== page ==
We’re still quite a bit away from the kinds of retina display technology we see in the movies — for example, in Mission Impossible 4 when Josh Holloway was in the train station looking at people’s faces as they passed by — but that technology is definitely going to be hitting our wallets in the next decade. Call it intuition, call it a gut feeling, I don’t know. But the interface is already there, Edward Snowden has made us very aware of that — and if it’s not already there by now, I have to believe that it isn’t way too far behind development.
We already have license plate scanning cameras that police drive around with as they do their patrols. We have data systems that can mine faces and scan instantly as people pass by the sensors. What’s to say that soon we can’t have a device you go purchase at the local high end electronics retailer that allows you to shop for something anywhere, and while you’re looking at things in the store, you’re getting a display of the current price on Amazon versus what you’re seeing at Target? Amazing thought, huh!
From an excellent article written in the IEEE Spectrum back in 2009, when the thought of monitoring someone’s blood glucose was an excellent reason for developing a technology like the one being tested today:
These lenses don’t need to be very complex to be useful. Even a lens with a single pixel could aid people with impaired hearing or be incorporated as an indicator into computer games. With more colors and resolution, the repertoire could be expanded to include displaying text, translating speech into captions in real time, or offering visual cues from a navigation system. With basic image processing and Internet access, a contact-lens display could unlock whole new worlds of visual information, unfettered by the constraints of a physical display.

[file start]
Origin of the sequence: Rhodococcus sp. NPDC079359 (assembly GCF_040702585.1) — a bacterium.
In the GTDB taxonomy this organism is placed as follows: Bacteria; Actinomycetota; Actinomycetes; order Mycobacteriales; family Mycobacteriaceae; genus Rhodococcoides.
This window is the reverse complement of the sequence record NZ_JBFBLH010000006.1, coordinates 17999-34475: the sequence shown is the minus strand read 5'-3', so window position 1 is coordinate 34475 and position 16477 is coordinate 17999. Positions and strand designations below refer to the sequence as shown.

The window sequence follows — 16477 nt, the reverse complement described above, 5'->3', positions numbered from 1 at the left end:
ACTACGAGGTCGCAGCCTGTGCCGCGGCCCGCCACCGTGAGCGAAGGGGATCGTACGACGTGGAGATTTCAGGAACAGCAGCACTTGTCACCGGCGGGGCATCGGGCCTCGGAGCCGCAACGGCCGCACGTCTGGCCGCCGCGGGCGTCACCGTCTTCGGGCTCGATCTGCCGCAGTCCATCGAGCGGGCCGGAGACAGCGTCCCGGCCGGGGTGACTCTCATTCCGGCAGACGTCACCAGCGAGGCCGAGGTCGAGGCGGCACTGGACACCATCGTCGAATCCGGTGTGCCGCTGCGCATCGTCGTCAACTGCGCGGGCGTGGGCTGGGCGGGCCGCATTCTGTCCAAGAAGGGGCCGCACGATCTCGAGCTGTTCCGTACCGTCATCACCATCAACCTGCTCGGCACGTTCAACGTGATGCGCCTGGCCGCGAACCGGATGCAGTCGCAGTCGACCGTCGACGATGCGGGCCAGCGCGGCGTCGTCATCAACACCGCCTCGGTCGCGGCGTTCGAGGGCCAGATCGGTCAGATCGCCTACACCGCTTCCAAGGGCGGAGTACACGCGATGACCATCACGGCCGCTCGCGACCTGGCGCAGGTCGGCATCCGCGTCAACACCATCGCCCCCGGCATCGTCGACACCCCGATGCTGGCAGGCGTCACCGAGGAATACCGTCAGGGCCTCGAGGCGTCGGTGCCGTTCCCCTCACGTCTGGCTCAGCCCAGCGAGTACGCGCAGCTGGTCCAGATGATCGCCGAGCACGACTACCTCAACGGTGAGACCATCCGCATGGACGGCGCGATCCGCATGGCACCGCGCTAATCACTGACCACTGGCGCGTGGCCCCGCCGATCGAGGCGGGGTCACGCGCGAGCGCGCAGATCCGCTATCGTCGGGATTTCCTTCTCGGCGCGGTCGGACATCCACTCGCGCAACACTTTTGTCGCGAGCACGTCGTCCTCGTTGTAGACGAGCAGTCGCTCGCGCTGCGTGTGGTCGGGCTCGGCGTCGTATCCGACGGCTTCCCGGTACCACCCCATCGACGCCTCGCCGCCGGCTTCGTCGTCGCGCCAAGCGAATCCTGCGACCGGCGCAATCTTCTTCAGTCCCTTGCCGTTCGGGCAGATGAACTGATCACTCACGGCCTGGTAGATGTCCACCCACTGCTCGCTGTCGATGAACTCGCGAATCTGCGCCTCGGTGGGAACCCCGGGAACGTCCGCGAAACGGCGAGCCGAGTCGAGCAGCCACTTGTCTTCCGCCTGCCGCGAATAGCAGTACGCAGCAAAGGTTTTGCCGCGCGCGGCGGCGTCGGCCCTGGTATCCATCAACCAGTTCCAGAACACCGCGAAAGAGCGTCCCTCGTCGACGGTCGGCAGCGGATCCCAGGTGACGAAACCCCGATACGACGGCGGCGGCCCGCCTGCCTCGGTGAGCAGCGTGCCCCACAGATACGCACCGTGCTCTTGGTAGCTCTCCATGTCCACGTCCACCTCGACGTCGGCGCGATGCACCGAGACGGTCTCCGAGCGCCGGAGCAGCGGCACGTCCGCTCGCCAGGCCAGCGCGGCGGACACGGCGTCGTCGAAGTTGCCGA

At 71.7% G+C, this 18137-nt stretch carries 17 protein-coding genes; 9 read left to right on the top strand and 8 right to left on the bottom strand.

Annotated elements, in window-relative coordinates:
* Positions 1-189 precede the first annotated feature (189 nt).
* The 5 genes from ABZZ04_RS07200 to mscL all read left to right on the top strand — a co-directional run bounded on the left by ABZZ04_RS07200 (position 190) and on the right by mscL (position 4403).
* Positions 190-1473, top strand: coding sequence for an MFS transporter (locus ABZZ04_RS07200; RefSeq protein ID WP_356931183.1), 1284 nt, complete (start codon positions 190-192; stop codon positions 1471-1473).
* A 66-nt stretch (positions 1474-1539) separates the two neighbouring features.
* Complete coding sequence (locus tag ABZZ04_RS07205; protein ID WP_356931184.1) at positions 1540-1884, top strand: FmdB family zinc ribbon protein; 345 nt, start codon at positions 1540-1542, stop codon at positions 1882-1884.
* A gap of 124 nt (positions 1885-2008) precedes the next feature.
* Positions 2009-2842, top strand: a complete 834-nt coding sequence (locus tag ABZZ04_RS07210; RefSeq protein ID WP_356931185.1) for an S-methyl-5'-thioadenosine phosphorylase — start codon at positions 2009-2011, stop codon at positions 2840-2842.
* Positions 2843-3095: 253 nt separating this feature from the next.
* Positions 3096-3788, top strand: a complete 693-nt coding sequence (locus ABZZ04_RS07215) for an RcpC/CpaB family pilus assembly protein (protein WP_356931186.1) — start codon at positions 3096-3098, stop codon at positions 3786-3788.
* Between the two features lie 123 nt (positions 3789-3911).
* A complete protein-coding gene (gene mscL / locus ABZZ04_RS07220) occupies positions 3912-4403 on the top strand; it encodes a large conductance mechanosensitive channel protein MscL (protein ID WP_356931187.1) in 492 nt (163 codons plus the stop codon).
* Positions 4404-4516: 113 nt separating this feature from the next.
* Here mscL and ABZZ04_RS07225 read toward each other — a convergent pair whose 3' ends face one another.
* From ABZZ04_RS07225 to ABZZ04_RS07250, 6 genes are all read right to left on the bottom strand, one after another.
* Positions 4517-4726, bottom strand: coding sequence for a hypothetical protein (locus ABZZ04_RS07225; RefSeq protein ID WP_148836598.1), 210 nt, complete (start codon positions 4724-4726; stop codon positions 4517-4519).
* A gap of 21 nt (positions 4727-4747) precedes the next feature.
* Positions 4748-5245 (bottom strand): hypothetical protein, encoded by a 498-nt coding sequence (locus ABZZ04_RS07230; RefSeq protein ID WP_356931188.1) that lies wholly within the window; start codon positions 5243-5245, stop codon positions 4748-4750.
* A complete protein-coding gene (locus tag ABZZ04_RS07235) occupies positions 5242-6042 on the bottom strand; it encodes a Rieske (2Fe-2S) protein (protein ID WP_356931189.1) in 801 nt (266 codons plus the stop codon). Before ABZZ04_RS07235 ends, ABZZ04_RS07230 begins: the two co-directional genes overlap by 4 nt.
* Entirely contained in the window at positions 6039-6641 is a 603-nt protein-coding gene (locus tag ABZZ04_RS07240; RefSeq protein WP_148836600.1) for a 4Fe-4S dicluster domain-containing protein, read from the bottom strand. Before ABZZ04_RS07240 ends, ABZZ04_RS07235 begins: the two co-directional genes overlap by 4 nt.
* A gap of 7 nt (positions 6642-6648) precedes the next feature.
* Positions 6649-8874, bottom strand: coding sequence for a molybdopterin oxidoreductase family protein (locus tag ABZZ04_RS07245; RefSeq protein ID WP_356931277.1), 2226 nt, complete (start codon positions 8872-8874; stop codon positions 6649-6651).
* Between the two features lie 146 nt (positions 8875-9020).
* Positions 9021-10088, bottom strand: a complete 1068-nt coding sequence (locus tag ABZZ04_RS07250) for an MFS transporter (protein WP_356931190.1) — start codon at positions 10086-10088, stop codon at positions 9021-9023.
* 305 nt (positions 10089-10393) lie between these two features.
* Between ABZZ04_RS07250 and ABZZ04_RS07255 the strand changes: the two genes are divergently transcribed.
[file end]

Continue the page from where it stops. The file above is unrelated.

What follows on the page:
Besides visual enhancement, noninvasive monitoring of the wearer’s biomarkers and health indicators could be a huge future market. We’ve built several simple sensors that can detect the concentration of a molecule, such as glucose. Sensors built onto lenses would let diabetic wearers keep tabs on blood-sugar levels without needing to prick a finger. The glucose detectors we’re evaluating now are a mere glimmer of what will be possible in the next 5 to 10 years. Contact lenses are worn daily by more than a hundred million people, and they are one of the only disposable, mass-market products that remain in contact, through fluids, with the interior of the body for an extended period of time. When you get a blood test, your doctor is probably measuring many of the same biomarkers that are found in the live cells on the surface of your eye—and in concentrations that correlate closely with the levels in your bloodstream. An appropriately configured contact lens could monitor cholesterol, sodium, and potassium levels, to name a few potential targets. Coupled with a wireless data transmitter, the lens could relay information to medics or nurses instantly, without needles or laboratory chemistry, and with a much lower chance of mix-ups.